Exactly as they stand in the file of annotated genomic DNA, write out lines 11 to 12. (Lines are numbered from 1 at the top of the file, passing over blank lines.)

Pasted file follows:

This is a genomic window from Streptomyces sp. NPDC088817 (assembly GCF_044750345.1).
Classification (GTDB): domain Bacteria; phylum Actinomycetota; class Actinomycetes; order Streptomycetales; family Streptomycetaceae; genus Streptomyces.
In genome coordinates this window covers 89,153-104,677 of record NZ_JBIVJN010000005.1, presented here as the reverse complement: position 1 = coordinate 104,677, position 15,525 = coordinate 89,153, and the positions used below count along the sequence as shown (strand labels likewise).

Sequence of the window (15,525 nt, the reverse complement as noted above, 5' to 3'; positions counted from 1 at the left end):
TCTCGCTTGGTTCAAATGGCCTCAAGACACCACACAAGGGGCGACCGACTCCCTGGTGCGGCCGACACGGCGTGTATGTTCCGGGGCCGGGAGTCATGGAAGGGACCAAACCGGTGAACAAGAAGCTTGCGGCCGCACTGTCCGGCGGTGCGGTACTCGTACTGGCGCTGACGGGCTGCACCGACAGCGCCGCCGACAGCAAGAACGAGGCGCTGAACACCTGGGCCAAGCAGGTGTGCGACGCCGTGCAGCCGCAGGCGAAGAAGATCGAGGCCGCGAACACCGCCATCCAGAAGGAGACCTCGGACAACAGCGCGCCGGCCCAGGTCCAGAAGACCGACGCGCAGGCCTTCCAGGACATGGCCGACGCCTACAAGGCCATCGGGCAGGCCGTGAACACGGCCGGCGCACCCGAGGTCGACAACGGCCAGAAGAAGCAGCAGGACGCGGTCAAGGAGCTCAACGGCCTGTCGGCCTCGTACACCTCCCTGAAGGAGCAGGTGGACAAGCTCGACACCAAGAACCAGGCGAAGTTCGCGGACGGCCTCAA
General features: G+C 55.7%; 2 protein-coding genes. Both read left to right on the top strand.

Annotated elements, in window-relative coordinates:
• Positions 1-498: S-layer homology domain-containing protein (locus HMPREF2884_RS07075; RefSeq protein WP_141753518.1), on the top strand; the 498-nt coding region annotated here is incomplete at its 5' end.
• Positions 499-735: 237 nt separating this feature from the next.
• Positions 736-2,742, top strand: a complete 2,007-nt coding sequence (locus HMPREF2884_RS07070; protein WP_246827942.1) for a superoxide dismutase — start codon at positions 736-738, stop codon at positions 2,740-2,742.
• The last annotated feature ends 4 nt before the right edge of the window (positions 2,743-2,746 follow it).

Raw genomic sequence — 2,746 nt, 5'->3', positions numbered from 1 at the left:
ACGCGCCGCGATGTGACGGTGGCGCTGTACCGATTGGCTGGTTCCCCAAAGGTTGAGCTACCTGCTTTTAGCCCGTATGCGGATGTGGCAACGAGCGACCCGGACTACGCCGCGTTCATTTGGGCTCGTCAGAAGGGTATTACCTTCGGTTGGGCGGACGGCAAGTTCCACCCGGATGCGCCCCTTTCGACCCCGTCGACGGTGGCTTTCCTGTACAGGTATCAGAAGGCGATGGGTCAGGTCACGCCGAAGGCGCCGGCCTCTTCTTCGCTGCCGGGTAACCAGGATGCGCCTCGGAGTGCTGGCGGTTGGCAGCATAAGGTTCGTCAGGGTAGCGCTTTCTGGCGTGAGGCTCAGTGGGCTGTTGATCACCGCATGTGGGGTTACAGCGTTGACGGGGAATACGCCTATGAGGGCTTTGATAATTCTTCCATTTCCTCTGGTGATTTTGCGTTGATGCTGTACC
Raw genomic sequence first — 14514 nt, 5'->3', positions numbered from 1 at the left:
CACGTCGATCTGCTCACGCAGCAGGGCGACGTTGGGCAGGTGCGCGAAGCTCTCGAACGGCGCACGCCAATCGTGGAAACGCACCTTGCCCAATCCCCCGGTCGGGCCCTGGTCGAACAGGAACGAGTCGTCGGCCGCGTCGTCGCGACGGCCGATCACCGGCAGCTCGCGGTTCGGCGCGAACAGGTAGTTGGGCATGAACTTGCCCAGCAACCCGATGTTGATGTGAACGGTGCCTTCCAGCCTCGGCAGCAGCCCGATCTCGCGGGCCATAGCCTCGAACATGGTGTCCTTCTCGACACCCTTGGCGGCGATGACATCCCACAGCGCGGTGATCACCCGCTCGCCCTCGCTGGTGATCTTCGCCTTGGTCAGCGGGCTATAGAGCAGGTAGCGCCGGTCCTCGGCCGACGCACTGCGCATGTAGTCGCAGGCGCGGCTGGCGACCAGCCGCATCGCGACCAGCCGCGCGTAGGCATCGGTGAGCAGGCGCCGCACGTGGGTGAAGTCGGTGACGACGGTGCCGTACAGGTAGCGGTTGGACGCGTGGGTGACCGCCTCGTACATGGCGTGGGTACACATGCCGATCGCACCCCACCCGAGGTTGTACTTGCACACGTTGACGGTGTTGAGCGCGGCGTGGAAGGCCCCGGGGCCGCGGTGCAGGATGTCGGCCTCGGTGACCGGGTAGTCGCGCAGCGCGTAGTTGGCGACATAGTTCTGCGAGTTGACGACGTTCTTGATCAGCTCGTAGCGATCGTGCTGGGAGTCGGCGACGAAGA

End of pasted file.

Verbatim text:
• The last annotated feature ends 4 nt before the right edge of the window (positions 2,743-2,746 follow it).

Raw genomic sequence — 2,746 nt, 5'->3', positions numbered from 1 at the left: